At first glance, one could hardly imagine important of this book. Menger's Principles is a modest sized paperback, much smaller than modern Principles textbooks. However, its contents are of colossal importance. This is the book that set value theory straight in economics, and more. Menger resolved the Diamond-Water Paradox posed by Adam Smith. Menger did this by showing how exchange values in markets to derive from marginal value in use. Menger's Marginal Value theory quickly displaced the Labor Value theory of Adam Smith. Nowadays only Marxists cling to Labor Value theory. Menger also worked out a detailed theory of economic goods. He worked out the principles of pricing for final goods and factors of production- all in a way that shows the interconnectedness and complexity of these individual elements. Not only did Menger perform the invaluable service of explaining the correct theory of value, he set the stage for many further developments in economics.
Menger looks at everything in terms of cause and effect. He identifies the four conditions that make any commodity an economic good. He then extrapolates out to show how the interdependence of complementary inputs in production means that their value depends both upon the existence of final goods as well as other inputs. Trade depends upon `reverse valuation' up to the point of indifference. Menger also understood how transaction costs (the economic sacrifices that exchange operations demand, p 189) limit trade.
The early chapters stress two points. First, the importance of goods being compliments to each other. Second, men must possess correct foresight and knowledge concerning the means available to them for the attainment of the desired ends (p89). We must have knowledge of the causal connections between goods with the characteristics that satisfy our wants and our future wants in order to carry out effective economic planning. These insights point to crucial issues in economics.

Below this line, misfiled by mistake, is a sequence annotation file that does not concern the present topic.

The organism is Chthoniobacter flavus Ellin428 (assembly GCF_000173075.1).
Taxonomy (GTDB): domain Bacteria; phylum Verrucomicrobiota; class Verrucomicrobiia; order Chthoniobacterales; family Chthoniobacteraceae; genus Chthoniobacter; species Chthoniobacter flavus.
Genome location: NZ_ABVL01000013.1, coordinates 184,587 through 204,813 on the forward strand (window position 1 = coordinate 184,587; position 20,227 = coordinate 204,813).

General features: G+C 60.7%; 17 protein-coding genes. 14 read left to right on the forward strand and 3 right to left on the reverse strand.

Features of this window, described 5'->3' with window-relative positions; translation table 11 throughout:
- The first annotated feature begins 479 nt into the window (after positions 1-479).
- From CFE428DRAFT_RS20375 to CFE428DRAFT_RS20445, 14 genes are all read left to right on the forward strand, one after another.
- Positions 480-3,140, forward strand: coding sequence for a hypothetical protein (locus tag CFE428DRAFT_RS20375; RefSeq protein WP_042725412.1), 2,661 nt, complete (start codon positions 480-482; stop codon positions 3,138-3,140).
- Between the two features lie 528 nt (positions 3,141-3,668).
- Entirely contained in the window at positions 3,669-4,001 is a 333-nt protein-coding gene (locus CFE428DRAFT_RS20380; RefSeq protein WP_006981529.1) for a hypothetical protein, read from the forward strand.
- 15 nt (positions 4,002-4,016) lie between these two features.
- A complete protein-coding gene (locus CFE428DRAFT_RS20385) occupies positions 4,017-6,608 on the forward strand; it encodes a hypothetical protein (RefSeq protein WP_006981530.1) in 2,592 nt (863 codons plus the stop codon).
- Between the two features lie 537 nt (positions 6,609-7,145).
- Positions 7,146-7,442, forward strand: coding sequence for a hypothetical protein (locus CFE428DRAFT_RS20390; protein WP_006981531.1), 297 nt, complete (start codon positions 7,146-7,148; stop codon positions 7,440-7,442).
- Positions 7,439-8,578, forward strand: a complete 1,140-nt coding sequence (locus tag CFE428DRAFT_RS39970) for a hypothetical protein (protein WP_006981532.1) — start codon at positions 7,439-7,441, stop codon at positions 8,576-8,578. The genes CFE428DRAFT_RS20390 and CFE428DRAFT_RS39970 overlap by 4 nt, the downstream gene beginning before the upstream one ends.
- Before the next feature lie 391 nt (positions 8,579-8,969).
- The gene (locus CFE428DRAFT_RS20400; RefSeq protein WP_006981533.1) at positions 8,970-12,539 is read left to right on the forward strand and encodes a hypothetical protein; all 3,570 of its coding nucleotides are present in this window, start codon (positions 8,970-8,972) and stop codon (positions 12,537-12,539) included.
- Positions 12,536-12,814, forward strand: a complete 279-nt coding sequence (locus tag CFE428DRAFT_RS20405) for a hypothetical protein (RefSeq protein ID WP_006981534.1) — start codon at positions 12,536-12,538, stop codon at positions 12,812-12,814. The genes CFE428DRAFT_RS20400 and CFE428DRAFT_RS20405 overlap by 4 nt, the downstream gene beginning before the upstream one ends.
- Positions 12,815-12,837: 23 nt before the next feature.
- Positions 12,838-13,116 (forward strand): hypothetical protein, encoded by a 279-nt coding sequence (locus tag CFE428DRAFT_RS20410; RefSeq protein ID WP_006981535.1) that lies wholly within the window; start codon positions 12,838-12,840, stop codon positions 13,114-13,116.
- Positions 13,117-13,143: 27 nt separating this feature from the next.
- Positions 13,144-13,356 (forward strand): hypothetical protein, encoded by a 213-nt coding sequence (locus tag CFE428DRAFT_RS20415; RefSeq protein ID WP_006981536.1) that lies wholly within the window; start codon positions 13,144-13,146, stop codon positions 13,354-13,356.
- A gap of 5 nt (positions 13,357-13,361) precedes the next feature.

Menger's references to the division of knowledge concerning causal connections between goods and wants led directly to a devastating critique of Socialism. Mises and Hayek used the ideas of this book to prove that communal ownership of resources precludes rational economic planning. Socialism prevents the effective use of knowledge concerning consumer demand and the means of production. Without real property rights we lack the communications network known as the price system. Menger's stress on knowledge is especially clear on pages 89-92.
As the book progresses, he switches emphasis from goods being complements to their being substitutes and stresses scarcity and the control of resources. Here Menger goes beyond the complexity issue that he raised with goods being numerous, complementary, and with production taking place in many stages across time. The elements of substitutability and scarcity begin to paint a picture of intense and possible ruinous rivalry. Here he shows briefly how property rights emerge as a natural consequence of economizing behavior. Menger claims that property is not an arbitrary arrangement but "the only possible solution of the problem that is, in the nature of things, imposed upon us by the disparity between requirements for, and available quantities of, all economic goods". He also has a brief discussion of public goods, which he terms quasi-economic goods. Menger understood the public goods issue, but he also anticipated the absurdity of collective welfare. His definition of national wealth as a complex composite of individual wealths anticipated absurdities of modern welfare economics.